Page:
History of the Davenport NAACP at the Figge Art Museum -- February 10 through April 22.

Saturday, February 10, through Sunday, April 22

Figge Art Museum, 225 West Second Street, Davenport IA

Presented in celebration of America's oldest, largest civil-rights organization and its local members, the Figge Art Museum will house History of the Davenport NAACP February 10 through April 22, a new exhibition focusing on area contributions to this nationwide effort that boasts more than 2,200 branches and roughly half a million members worldwide.

On display in the Figg's Learn to Look gallery, History of the Davenport NAACP includes memorabilia from 1916 to the present, including images of the original 1918 charter application and the by-laws and constitution of the Davenport branch. A collage wall of documents, letters, and images offers insight into the difficulties encountered by the city’s first organizers, whose tenacity in an adverse environment resulted in the formation of the Davenport branch of the NAACP.

The NAACP (National Association for the Advancement of Colored People) was established in 1909 and was formed in New York City by white and black activists, partially in response to the ongoing violence against African Americans around the country. In the NAACP’s early decades, its anti-lynching campaign was central to its agenda, and the organization describes as its mission statement “to ensure the political, educational, social, and economic equality of rights of all persons and to eliminate race-based discrimination.”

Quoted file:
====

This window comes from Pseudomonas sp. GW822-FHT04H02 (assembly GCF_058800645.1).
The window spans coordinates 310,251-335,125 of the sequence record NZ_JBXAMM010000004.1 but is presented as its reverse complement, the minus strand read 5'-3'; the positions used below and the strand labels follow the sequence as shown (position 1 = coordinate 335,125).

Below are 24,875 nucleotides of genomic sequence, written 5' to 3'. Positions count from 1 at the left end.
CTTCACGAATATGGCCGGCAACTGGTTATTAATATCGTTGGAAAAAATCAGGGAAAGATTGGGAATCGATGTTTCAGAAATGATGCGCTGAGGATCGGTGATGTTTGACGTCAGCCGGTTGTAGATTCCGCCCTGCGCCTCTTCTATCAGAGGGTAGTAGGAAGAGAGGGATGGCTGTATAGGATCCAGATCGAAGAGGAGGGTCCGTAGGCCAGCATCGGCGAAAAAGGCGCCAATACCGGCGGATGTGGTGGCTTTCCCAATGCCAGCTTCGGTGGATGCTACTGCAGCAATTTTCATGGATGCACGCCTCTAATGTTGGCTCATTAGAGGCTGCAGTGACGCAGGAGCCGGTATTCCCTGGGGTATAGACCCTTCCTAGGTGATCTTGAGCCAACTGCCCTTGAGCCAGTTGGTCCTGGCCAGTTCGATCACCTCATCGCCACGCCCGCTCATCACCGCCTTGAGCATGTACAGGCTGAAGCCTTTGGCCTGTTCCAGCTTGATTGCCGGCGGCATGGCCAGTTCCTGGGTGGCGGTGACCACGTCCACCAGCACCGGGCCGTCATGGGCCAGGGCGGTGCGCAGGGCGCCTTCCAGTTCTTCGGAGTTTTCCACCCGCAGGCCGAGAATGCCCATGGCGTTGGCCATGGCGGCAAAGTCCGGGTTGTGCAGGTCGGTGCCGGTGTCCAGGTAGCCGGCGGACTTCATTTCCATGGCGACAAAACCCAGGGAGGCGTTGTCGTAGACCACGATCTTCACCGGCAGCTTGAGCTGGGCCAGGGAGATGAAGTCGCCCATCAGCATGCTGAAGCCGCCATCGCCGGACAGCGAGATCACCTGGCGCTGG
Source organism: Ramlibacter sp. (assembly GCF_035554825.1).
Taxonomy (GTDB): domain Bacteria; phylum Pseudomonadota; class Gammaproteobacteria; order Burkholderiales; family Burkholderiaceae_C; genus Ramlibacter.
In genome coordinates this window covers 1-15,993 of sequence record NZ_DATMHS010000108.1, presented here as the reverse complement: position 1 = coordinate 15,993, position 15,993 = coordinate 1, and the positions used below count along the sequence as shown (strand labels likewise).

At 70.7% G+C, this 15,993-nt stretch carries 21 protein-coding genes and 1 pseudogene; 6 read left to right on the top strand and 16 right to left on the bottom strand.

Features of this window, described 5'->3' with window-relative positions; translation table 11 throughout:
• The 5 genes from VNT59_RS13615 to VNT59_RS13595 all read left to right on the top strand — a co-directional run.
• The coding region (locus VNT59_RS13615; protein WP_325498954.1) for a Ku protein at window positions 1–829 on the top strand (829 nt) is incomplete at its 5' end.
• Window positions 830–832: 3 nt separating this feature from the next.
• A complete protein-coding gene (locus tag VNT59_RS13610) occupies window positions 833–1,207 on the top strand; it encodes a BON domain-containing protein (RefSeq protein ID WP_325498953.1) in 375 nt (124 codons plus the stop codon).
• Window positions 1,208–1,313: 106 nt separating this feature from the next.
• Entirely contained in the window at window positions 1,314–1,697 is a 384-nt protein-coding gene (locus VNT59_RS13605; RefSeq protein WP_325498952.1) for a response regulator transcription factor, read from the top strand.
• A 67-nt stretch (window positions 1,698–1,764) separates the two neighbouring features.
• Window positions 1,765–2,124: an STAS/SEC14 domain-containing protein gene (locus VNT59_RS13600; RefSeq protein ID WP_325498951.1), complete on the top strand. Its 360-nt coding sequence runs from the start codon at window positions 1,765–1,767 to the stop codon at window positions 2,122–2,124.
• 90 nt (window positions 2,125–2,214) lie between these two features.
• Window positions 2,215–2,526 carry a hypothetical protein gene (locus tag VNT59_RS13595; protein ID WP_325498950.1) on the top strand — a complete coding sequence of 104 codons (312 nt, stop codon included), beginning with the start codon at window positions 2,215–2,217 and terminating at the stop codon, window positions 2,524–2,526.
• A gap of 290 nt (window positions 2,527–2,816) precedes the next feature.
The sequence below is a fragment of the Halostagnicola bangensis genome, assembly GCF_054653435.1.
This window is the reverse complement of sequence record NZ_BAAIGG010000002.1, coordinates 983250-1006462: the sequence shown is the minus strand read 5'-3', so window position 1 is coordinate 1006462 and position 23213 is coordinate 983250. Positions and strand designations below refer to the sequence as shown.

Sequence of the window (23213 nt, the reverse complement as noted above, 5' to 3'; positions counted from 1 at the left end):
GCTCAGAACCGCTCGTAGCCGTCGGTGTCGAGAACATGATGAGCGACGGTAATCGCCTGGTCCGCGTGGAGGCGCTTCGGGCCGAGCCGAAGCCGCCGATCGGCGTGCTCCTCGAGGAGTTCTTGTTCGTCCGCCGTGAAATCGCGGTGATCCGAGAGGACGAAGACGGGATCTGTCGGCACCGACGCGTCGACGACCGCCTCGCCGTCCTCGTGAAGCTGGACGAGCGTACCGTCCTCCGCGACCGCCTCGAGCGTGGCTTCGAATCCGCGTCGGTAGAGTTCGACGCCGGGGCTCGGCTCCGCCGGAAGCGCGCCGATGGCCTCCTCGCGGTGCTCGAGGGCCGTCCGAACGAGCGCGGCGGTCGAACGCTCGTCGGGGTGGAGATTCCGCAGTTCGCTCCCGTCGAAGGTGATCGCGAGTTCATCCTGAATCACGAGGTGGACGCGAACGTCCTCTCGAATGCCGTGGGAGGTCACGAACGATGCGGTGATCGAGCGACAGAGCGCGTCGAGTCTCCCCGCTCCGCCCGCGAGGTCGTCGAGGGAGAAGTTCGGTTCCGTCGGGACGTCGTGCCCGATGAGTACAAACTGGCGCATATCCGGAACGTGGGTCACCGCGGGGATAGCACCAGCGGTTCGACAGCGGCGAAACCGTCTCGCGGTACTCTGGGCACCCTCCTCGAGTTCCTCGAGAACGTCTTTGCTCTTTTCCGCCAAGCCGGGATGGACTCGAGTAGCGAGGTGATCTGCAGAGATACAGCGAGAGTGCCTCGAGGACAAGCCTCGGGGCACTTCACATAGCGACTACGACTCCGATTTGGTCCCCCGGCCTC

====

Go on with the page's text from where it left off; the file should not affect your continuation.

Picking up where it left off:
Museum hours are Tuesdays through Saturdays from 10 a.m. to 5 p.m. (open until 9 p.m. on Thursdays) and Sundays from noon to 5 p.m. For more information on the History of the Davenport NAACP exhibition and other Figge exhibits, programs, and events, call (563)326-7804 or visit FiggeArtMuseum.org.

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